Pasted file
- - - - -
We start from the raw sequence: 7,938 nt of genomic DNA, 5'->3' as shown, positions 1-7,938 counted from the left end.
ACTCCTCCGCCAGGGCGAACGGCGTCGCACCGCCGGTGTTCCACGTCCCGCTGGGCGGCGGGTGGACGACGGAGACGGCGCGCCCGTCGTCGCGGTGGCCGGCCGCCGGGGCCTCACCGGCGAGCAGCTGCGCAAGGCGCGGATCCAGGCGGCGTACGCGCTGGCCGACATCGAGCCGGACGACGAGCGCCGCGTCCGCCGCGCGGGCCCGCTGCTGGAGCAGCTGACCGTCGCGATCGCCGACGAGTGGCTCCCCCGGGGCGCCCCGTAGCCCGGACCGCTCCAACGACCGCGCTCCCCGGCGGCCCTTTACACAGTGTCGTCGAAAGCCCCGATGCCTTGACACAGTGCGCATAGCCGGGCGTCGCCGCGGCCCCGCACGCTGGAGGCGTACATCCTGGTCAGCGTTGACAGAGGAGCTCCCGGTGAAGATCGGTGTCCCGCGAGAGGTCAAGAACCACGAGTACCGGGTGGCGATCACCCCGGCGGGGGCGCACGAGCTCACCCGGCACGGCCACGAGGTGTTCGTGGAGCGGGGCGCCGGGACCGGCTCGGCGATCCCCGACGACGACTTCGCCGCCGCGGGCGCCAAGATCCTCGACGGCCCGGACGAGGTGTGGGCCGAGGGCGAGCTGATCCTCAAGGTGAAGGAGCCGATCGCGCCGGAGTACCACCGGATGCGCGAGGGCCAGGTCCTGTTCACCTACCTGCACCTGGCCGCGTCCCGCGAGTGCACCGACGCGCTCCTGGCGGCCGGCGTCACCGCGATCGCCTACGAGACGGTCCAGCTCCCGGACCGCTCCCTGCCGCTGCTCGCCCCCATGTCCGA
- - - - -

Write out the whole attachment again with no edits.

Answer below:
We start from the raw sequence: 7,938 nt of genomic DNA, 5'->3' as shown, positions 1-7,938 counted from the left end.
ACTCCTCCGCCAGGGCGAACGGCGTCGCACCGCCGGTGTTCCACGTCCCGCTGGGCGGCGGGTGGACGACGGAGACGGCGCGCCCGTCGTCGCGGTGGCCGGCCGCCGGGGCCTCACCGGCGAGCAGCTGCGCAAGGCGCGGATCCAGGCGGCGTACGCGCTGGCCGACATCGAGCCGGACGACGAGCGCCGCGTCCGCCGCGCGGGCCCGCTGCTGGAGCAGCTGACCGTCGCGATCGCCGACGAGTGGCTCCCCCGGGGCGCCCCGTAGCCCGGACCGCTCCAACGACCGCGCTCCCCGGCGGCCCTTTACACAGTGTCGTCGAAAGCCCCGATGCCTTGACACAGTGCGCATAGCCGGGCGTCGCCGCGGCCCCGCACGCTGGAGGCGTACATCCTGGTCAGCGTTGACAGAGGAGCTCCCGGTGAAGATCGGTGTCCCGCGAGAGGTCAAGAACCACGAGTACCGGGTGGCGATCACCCCGGCGGGGGCGCACGAGCTCACCCGGCACGGCCACGAGGTGTTCGTGGAGCGGGGCGCCGGGACCGGCTCGGCGATCCCCGACGACGACTTCGCCGCCGCGGGCGCCAAGATCCTCGACGGCCCGGACGAGGTGTGGGCCGAGGGCGAGCTGATCCTCAAGGTGAAGGAGCCGATCGCGCCGGAGTACCACCGGATGCGCGAGGGCCAGGTCCTGTTCACCTACCTGCACCTGGCCGCGTCCCGCGAGTGCACCGACGCGCTCCTGGCGGCCGGCGTCACCGCGATCGCCTACGAGACGGTCCAGCTCCCGGACCGCTCCCTGCCGCTGCTCGCCCCCATGTCCGA